The answer depends, of course, on the kind of work you do. Perhaps Cook spends his entire day working in email and a browser. If that’s the case, the iPad could be entirely adequate. When he was quoted, Cook was specifically touting the iOS-compatibility that will come to many corporate apps, thanks to Apple’s new alliance with IBM. So if you’re living in apps that your company built for itself, the iPad could someday be all you need.
But what about the rest of us, whose work tools lie somewhere between a Web browser and bespoke corporate software? To get a take on how well the iPad suits at least one specific job-description, I asked some editors here at Macworld, as well as at our sister publications PC World and Greenbot, to tell me: How much of your job do you currently do on an iPad? And how much could you do if you really had to?
Dan Frakes (Senior Editor, Macworld)
Most of my routine writing and editing happens on my desktop Mac. But I do use my iPad a good number of hours each day—in the morning, at lunch, in the evening, and during writing breaks—to read my innumerable RSS feeds, triage email, and perform other tasks that don’t require the complex workflows and multitasking I get on my Mac. For these tasks, the iPad is simply a better tool for me.
That’s not to say that I couldn’t do more on my iPad during the work day. I always have an external Bluetooth keyboard handy, so longer bouts of writing and email are easy enough. (In fact, I’m writing this on my iPad with Logitech’s Ultrathin Magnetic Clip-on Keyboard Cover.) An external keyboard is great for serious email correspondence, too. (Alas, I find editing on an iPad to be a chore because of iOS’s fiddly text select/copy/cut/paste mechanism.)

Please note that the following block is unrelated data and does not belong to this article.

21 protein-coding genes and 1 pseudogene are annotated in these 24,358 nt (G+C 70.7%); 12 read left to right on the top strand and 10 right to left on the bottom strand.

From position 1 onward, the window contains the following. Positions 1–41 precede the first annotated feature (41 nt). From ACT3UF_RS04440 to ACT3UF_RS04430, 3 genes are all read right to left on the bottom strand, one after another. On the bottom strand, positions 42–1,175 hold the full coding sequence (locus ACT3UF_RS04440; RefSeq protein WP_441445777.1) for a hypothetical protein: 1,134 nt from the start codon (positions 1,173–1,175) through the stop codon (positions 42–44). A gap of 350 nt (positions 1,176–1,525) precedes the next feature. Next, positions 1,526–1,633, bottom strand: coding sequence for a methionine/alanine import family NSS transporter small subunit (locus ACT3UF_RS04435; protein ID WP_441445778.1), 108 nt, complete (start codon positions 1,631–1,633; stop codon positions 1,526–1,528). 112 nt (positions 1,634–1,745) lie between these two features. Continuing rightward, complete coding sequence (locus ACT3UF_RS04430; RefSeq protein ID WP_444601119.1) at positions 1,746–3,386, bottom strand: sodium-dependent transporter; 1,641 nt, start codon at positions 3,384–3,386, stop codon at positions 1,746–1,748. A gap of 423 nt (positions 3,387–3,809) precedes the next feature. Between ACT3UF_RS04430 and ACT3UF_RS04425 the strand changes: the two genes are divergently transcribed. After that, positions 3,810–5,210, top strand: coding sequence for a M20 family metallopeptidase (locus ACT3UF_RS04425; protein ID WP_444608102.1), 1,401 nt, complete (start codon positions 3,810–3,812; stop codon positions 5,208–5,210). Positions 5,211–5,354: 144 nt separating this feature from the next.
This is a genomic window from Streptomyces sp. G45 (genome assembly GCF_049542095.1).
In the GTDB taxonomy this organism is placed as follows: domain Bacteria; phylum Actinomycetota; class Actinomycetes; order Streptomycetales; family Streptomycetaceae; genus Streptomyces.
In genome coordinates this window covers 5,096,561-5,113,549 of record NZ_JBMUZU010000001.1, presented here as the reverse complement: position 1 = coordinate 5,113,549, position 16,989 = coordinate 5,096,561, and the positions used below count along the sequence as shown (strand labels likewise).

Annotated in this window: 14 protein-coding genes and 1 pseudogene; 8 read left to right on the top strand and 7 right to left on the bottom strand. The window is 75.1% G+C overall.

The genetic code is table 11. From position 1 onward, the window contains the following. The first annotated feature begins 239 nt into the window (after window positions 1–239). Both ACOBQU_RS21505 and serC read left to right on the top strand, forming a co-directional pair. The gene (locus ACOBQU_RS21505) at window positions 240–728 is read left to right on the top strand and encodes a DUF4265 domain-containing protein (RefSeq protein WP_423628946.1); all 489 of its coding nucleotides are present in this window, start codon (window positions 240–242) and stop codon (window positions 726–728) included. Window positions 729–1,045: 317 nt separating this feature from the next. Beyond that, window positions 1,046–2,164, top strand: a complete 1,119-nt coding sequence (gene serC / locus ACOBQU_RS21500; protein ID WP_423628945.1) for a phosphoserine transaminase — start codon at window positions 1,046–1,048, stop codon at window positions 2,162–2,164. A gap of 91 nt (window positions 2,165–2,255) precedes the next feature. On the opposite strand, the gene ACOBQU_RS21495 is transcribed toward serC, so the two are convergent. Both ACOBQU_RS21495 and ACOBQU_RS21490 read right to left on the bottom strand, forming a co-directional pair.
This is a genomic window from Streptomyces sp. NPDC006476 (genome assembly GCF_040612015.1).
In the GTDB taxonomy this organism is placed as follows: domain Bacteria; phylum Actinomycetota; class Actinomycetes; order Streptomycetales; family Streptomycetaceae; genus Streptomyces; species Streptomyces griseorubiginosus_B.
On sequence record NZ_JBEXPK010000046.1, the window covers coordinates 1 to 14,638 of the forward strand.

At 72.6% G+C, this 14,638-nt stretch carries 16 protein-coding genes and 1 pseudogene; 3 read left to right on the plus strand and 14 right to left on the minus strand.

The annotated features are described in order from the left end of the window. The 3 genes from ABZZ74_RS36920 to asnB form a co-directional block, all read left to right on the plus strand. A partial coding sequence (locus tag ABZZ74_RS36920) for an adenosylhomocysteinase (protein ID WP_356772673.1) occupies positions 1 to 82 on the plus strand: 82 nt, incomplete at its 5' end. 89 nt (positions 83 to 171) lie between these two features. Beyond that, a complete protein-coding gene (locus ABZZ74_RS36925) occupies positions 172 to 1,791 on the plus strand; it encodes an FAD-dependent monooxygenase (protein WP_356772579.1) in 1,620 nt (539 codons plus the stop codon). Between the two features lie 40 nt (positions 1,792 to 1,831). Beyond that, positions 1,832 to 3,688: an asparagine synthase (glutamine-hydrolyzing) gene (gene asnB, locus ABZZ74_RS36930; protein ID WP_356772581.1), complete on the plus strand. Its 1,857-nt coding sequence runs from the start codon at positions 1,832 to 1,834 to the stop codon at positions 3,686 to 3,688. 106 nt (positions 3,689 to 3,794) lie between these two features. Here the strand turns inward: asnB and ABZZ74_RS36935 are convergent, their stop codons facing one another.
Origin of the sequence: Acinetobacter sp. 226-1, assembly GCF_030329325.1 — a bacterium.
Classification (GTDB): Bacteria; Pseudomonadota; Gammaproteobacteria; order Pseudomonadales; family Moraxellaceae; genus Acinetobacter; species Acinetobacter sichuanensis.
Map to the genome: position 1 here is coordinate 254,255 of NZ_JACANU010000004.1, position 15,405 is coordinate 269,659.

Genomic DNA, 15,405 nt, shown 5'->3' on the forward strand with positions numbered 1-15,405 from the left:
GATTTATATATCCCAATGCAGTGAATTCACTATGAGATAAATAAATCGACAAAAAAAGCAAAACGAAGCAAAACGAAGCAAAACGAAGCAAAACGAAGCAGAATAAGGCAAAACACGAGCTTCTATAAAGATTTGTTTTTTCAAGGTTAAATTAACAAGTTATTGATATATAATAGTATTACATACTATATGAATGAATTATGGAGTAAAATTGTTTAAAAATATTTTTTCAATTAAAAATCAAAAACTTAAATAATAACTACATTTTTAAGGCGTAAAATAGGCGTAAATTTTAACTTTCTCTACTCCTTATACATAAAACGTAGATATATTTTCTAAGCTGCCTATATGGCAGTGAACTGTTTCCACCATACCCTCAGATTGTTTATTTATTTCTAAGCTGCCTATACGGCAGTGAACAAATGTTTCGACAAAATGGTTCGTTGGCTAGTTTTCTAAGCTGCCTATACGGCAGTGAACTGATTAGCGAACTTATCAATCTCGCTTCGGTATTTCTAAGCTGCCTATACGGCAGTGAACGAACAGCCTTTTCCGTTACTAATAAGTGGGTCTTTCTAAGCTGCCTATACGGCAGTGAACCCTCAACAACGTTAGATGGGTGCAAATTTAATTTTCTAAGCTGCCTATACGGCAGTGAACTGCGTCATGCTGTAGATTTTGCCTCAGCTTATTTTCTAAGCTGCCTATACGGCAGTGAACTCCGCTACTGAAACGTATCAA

Dan Miller (Editor, Macworld)
I do use the iPad for work, but not much. I could use it more, but frankly I see no reason to: I have a perfectly good (if heavy) MacBook Pro, which I don’t mind lugging around and which I find better as a work tool than the iPad.
That said, I could use the iPad for more of my work if I had to. As others have pointed out, the bulk of my job involved processing text. For most writing and editing, I work primarily in plain-text format these days, for which almost any iOS text-editor would do. Ditto for taking notes in meetings and elsewhere. (I generally use nValt on my MacBook for this, syncing its plain-text notes via Dropbox.) For those outside writers who still use Word, we have iOS tools for that, too.
Admit it: You don’t use half the tools in your word processing app—whether it’s Microsoft Word, Apple’s own Pages, or Google Docs—maybe even less than half. But without all those bells and whistles you’ve been ignoring, that app is little more than a glorified text editor. (Not that there’s anything wrong with that: I use my favorite text editor, BBEdit, as a glorified word processor.)
But a big part of owning a tool is knowing how to use it effectively. So if you ever use Word, Pages, or Google Docs, you owe it to yourself to know how to do a few essential things with it. Here are the ten of the most essential.
1. Use Keyboard Shortcuts
6. Format a Table
Once you have your table inserted, it’s time to make it pretty. Because table formatting can be complicated, these applications offer separate formatting options for entire tables, for individual cells, and for the text that appears within your tables. (The keyboard shortcuts mentioned earlier for text formatting work on table text quite well.)
Word: Word offers a multitude of table-formatting options, all of which you manage using the Tables tab in Word’s toolbar. In fact, Word’s table tool offers nearly the same set of formatting features available in Excel.
9. Track and Manage Changes
Are you working collaboratively on a document and want to keep track of who has made which changes? Pages, Word, and Google Docs all offer tools for tracking the changes in your documents. Using these tools you can see who has made changes to a document, accept or reject changes, and add comments.
Word: Open the Tools menu, select Track Changes, then choose Highlight Changes. This opens a dialog box where you can select options for how you want to track your changes. The Options button in this dialog box lets you change the way the text you’ve changed will appear in the document. If you want to see your changes as you type, check the Track Changes While Editing box.